• In the first nostalgic TV commercial special, The Nostalgia Critic notes in horror that he just dedicated a whole show to lampooning TV commercials, which makes him remark that there must be something wrong with him.
  • Buffy the Vampire Slayer:
    Willow: Personal question?
    Xander: Yeah, shoot.
    Willow: When Buffy was a vampire, you weren't still, like, attracted to her, were you?
    Xander: Willow, how can you--I mean, that's really bent! She was...grotesque!
    Xander: I'm sick. I need help.
    Willow: Don't I know it.
  • In one Big Bang Theory episode, Penny becomes addicted to the MMO Age of Conan. Sheldon starts trying to get her off of the game (because her pestering him for advice is annoying him, not because her obsession is ruining her life). After an episode of failed attempts to do so, it seems nothing can break Penny's addiction. At the end, Howard Wolowitz appears in-game and asks Penny on a virtual date, and Penny accepts. A moment later, Penny realizes what she just did, hides her laptop under a couch cushion and declares "I need help."
Community Feedback Replies: 32
  • February 23, 2011
    AFP
    I don't think serious/funny is necessarily two different tropes so much as the fact that a single trope can be Played For Drama or Played For Laughs.

    • Buffy The Vampire Slayer:
      Willow: Personal question?
      Xander: Yeah, shoot.
      Willow: When Buffy was a vampire, you weren't still, like, attracted to her, were you?
      Xander: Willow, how can you--I mean, that's really bent! She was...grotesque!
      Xander: I'm sick. I need help.
      Willow: Don't I know it.
  • February 26, 2011
    NoirGrimoir
    • In House MD, House finally realized that he had an addiction and needed rehab when he hallucinated that Cuddy came to his House, stopped him from taking the last Vicodin he'd hidden away in his house and and they got together as a result that night. In reality, none of that happened and he took the Vicodin.
  • February 26, 2011
    PaleHorse87
    • Buffy The Vampire Slayer: A more dramatic version appears in the season six episode Wrecked when Willow, high on Black Magic, almost gets Dawn killed. After the Monster Of The Week dies Willow falls apart, finally admitting that she has been using way too much magic for anyone's good. The next few episodes have Willow quitting magic as a major plot point and set the stage for her change to Dark Willow for maximum dramatic effect.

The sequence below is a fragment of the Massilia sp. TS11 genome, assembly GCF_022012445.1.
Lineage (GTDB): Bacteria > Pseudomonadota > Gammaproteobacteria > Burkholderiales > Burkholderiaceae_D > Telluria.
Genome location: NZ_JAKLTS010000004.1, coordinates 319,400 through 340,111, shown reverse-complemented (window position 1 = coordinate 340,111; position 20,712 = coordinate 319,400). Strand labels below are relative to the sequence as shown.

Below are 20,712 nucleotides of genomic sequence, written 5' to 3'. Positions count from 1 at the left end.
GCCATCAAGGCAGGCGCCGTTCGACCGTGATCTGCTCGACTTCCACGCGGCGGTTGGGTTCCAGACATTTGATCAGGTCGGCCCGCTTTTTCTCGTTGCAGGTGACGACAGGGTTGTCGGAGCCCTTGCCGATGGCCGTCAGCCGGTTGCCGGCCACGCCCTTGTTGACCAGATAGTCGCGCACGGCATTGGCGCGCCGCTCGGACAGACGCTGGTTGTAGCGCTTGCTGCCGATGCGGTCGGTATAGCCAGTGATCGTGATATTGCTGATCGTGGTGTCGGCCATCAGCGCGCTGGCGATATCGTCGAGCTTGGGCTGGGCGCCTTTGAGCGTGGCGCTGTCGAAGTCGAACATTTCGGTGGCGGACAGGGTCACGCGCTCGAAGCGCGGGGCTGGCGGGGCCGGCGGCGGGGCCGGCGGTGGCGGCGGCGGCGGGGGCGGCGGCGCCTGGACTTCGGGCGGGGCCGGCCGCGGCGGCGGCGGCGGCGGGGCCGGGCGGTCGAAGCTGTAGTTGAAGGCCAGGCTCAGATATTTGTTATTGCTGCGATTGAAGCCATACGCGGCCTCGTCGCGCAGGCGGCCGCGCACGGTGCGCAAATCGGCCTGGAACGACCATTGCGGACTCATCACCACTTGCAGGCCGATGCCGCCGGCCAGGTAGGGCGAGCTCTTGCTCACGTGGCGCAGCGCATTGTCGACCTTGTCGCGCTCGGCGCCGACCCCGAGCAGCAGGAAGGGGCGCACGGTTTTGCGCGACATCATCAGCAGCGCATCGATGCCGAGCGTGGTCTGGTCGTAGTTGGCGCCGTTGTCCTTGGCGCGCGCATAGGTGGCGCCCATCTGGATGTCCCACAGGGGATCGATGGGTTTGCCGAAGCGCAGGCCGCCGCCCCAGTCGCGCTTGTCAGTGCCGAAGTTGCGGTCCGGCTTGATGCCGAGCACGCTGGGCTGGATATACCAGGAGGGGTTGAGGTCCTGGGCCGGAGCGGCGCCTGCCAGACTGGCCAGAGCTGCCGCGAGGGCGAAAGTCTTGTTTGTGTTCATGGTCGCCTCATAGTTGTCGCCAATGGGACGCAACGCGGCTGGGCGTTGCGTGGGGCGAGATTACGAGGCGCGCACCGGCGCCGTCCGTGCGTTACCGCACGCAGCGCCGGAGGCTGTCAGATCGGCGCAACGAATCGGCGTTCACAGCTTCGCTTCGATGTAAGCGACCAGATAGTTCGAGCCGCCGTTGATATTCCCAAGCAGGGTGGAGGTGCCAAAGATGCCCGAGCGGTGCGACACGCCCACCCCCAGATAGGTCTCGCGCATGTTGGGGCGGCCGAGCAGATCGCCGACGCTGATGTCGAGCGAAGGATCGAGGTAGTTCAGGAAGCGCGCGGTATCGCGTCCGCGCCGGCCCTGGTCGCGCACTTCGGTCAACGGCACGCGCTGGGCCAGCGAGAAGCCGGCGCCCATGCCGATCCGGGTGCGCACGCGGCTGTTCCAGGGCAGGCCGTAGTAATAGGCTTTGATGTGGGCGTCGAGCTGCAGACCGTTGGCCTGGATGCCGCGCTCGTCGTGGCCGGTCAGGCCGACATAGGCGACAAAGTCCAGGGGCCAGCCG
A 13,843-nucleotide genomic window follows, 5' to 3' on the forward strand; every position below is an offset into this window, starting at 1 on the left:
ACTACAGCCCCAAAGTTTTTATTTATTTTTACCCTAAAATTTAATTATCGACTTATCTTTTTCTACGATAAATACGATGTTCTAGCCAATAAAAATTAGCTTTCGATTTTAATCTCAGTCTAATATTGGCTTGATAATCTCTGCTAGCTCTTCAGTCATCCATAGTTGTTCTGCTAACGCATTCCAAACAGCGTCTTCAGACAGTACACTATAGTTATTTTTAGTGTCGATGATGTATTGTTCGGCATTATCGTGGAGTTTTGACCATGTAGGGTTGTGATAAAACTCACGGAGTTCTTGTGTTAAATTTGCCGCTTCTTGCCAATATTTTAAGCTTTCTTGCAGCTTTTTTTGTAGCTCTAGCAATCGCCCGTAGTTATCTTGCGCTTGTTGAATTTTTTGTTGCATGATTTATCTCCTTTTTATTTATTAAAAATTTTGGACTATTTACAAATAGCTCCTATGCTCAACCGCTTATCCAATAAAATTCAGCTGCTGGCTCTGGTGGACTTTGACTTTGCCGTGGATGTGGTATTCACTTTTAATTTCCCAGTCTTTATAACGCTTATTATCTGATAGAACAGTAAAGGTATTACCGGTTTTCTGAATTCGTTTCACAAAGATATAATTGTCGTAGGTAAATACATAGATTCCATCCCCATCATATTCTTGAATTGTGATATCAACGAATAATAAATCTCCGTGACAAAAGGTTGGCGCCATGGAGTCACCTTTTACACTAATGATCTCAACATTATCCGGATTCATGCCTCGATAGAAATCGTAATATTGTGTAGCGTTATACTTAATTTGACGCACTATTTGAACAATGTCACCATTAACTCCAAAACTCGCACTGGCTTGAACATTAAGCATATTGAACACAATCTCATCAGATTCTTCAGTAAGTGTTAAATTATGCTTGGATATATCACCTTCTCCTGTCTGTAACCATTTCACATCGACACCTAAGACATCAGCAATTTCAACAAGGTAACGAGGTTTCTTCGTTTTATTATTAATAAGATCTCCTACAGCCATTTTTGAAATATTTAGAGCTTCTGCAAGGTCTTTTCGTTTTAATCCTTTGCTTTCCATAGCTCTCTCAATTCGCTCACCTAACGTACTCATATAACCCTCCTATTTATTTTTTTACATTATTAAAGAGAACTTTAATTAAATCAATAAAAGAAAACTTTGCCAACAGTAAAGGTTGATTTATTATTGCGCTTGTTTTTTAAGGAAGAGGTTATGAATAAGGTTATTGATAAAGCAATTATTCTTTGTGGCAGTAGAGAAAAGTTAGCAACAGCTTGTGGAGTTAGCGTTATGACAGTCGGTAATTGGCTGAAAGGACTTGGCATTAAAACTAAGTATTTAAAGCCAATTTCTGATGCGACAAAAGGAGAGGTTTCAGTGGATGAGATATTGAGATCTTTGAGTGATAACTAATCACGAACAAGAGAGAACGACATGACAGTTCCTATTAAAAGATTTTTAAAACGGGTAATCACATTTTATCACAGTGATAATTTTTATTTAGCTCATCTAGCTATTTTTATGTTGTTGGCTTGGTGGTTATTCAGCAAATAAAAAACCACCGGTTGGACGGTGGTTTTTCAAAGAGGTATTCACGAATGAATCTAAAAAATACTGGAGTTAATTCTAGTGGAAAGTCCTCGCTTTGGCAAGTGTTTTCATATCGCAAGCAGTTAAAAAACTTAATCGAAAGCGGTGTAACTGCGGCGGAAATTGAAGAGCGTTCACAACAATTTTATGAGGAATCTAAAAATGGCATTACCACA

• February 26, 2011
    TonyG
    In Madagascar, Alex says this after realizing that he wants to eat his best friend.
  • February 26, 2011
    Earnest
    May overlap with experiencing Virus Victim Symptoms.
  • February 26, 2011
    jate88
  • March 15, 2011
    OmarKarindu
    The Batman example is not from an episode of the animated series, but from an issue of the comic book tie-in series based on the animated series.

    The idea was also used rather differently in an early 1960s Riddler story in the comics, but this was a long time before Arkham was introduced, though, interestingly, a line of dialogue did call the Riddler's problem a "psychotic compulsion." In the 60s comic story, the Riddler ended up acting out the clues in some kind of fugue state without remembering it after tried hypnotizing himself to avoid doing so consciously. He ended up in prison, naturally.
  • May 4, 2011
    TooBah
    Sometimes the result of an Armor Piercing Question. This happened to Harry Dresden when Michael asked, " Where is your blasting rod?" in Small Favor.
  • May 4, 2011
    DannyVElAcme
    @TooBah: EXCELLENT observation, I will add that right now :)
  • May 16, 2011
    TBeholder
    The whole point of Gaslighting.
  • May 16, 2011
    Fearmonger
    G La DOS says this in Portal2 when she realizes she's developing a conscience of her own, rather than being forced to behave differently via a personality core.
  • May 17, 2011
    jaytee